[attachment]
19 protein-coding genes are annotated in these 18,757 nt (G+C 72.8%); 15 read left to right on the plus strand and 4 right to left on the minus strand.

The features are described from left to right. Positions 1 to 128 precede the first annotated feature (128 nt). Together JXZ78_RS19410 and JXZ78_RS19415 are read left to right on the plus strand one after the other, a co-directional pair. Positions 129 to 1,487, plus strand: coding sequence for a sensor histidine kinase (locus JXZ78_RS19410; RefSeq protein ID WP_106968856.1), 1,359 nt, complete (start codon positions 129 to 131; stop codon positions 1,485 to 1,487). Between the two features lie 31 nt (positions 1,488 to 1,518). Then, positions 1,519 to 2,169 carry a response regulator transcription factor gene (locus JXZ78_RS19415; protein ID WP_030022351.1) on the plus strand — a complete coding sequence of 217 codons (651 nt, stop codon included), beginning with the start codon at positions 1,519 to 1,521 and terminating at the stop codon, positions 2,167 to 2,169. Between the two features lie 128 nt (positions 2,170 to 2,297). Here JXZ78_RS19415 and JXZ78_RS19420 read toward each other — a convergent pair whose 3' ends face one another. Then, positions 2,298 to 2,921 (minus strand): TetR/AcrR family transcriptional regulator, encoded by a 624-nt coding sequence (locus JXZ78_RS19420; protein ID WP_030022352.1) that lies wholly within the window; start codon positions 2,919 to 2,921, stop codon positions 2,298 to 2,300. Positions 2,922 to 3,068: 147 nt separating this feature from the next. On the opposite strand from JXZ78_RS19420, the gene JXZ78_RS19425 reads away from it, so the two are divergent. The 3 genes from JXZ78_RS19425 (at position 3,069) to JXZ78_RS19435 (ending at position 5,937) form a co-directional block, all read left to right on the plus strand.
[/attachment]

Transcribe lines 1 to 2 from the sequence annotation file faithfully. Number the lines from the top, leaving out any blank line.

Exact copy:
19 protein-coding genes are annotated in these 18,757 nt (G+C 72.8%); 15 read left to right on the plus strand and 4 right to left on the minus strand.

The features are described from left to right. Positions 1 to 128 precede the first annotated feature (128 nt). Together JXZ78_RS19410 and JXZ78_RS19415 are read left to right on the plus strand one after the other, a co-directional pair. Positions 129 to 1,487, plus strand: coding sequence for a sensor histidine kinase (locus JXZ78_RS19410; RefSeq protein ID WP_106968856.1), 1,359 nt, complete (start codon positions 129 to 131; stop codon positions 1,485 to 1,487). Between the two features lie 31 nt (positions 1,488 to 1,518). Then, positions 1,519 to 2,169 carry a response regulator transcription factor gene (locus JXZ78_RS19415; protein ID WP_030022351.1) on the plus strand — a complete coding sequence of 217 codons (651 nt, stop codon included), beginning with the start codon at positions 1,519 to 1,521 and terminating at the stop codon, positions 2,167 to 2,169. Between the two features lie 128 nt (positions 2,170 to 2,297). Here JXZ78_RS19415 and JXZ78_RS19420 read toward each other — a convergent pair whose 3' ends face one another. Then, positions 2,298 to 2,921 (minus strand): TetR/AcrR family transcriptional regulator, encoded by a 624-nt coding sequence (locus JXZ78_RS19420; protein ID WP_030022352.1) that lies wholly within the window; start codon positions 2,919 to 2,921, stop codon positions 2,298 to 2,300. Positions 2,922 to 3,068: 147 nt separating this feature from the next. On the opposite strand from JXZ78_RS19420, the gene JXZ78_RS19425 reads away from it, so the two are divergent. The 3 genes from JXZ78_RS19425 (at position 3,069) to JXZ78_RS19435 (ending at position 5,937) form a co-directional block, all read left to right on the plus strand.